California workshop explores solutions to fluorescent lamp management problem
Fluorescent lamps are an efficient lighting source, but they contain mercury, and need to be properly recycled, according to Steven John, director of the Environmental Protection Agency (EPA) Southern California Field Office. To find solutions to this problem, a workshop was held in the Los Angeles EPA field office titled “Extended Producer Responsibility: Exploring Solutions for Mercury Lamps” and co-hosted and facilitated by the California Product Stewardship Council (CPSC) with a grant from the Department of Resources Recycling and Recovery (CalRecycle) given to the Del Norte Solid Waste Management Authority.
California banned mercury containing lamps from landfill disposal in 2006. Yet, according to a 2010 phone survey conducted by the San Gabriel Valley Council of Governments, only 42 percent of consumers know they are hazardous and 45 percent still throw them in the trash.
And if that isn’t enough of a problem, the cost of lamp recovery is outrageous. According to Kevin Hendrick, executive director of the Del Norte Solid Waste Management Authority (DNSWMA), it is cheaper to buy a compact fluorescent lamp (CFL) or fluorescent tube in his county than to recycle them. Hendrick stated that he can buy a CFL for $1 but it costs the DNSWMA $1.62 to properly manage that lamp. That is why DNSWMA supports Extended Producer Responsibility (EPR) as a policy approach so that the producers and consumers of the products pay for end of life instead of the general taxpayer or garbage ratepayers.
Sierra Fletcher with the Product Stewardship Institute presented that Maine has a fluorescent lamp recycling EPR program that is up-and-running. Washington, Vermont and Massachusetts are putting programs in place.
In 2010, the British Columbia Ministry of the Environment required a product stewardship program for mercury containing lamps and was able to meet its goal of 10 to12 percent of mercury lamps recycled the first year, according to Lyn Smirl, environmental management analyst from the ministry. Their return-to-retailer program is expected to receive nearly one-third, or 32 percent, of lamps in 2011.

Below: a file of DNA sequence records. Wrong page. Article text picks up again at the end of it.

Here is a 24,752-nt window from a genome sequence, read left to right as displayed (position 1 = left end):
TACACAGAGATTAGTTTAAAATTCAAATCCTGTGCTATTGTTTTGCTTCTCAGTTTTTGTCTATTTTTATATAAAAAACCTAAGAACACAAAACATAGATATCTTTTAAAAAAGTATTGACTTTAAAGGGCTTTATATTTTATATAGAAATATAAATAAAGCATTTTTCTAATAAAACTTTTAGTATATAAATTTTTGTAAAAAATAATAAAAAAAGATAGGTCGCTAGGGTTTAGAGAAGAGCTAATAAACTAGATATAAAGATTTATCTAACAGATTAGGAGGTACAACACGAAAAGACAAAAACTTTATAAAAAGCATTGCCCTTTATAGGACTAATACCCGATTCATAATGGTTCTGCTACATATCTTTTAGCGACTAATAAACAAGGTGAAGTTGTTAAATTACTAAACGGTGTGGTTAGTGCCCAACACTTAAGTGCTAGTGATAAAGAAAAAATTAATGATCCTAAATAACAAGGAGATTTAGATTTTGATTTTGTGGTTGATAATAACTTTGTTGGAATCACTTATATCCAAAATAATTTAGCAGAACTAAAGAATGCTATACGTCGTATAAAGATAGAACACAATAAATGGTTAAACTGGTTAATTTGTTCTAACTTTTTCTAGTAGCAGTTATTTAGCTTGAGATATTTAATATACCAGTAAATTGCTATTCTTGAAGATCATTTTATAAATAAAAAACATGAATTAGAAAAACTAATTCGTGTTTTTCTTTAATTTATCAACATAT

And privately run collection systems save money. According to Snohomish County Washington’s Sego Jackson, government-run programs often cost more than privately run ones. For example, in Washington State, the cost of the electronic waste collection system is $14 million while a manufacturer-run take-back program is closer to $10 million – saving the citizens of Washington $4 million per year.
Everyone is concerned about cost and jobs as California discusses any change in statewide policy. “There currently are only two recycling companies in California that handle mercury lamps”, said Lighting Resources president Dan Gillespie. If California significantly increases recycling, the hope is that those two facilities will have more throughput and put more Californians to work.
However, “most consumers purchase lamps from retailers with no take-back program,” said Heidi Sanborn, CPSC’s executive director.
Home Depot is one of the few retailers that recycle CFLs. Since the launch of their residential take-back program in June 2008, “more than 4 million CFLs have been recycled at Home Depot stores,” said Jennifer Ewert, senior environmental specialist of Home Depot.
Consumers are beginning to realize that they can either pay for disposal when purchasing lamps or through more expensive government operated systems funded by taxes or garbage rates.
The good news is that the need to use fluorescent lamps to save energy is dwindling quickly. Light Emitting Diodes (LED) technology is becoming available in more lighting styles, last longer than fluorescent lamps, use less energy, and does not have mercury or other toxins, according to Lindsay Hassett, the founder of Illumalighting.
“For too long the burden of end-of-life management of problem products such as fluorescent lights and household batteries have been placed completely on local governments” said Sanborn. “Local governments cannot control costs much at the back-end. We need to talk with producers on reducing end-of-life costs by designing for recovery, not disposal. This is why in Californians spend over $100,000,000 every year managing products that are banned from landfills - which is economically unsustainable.”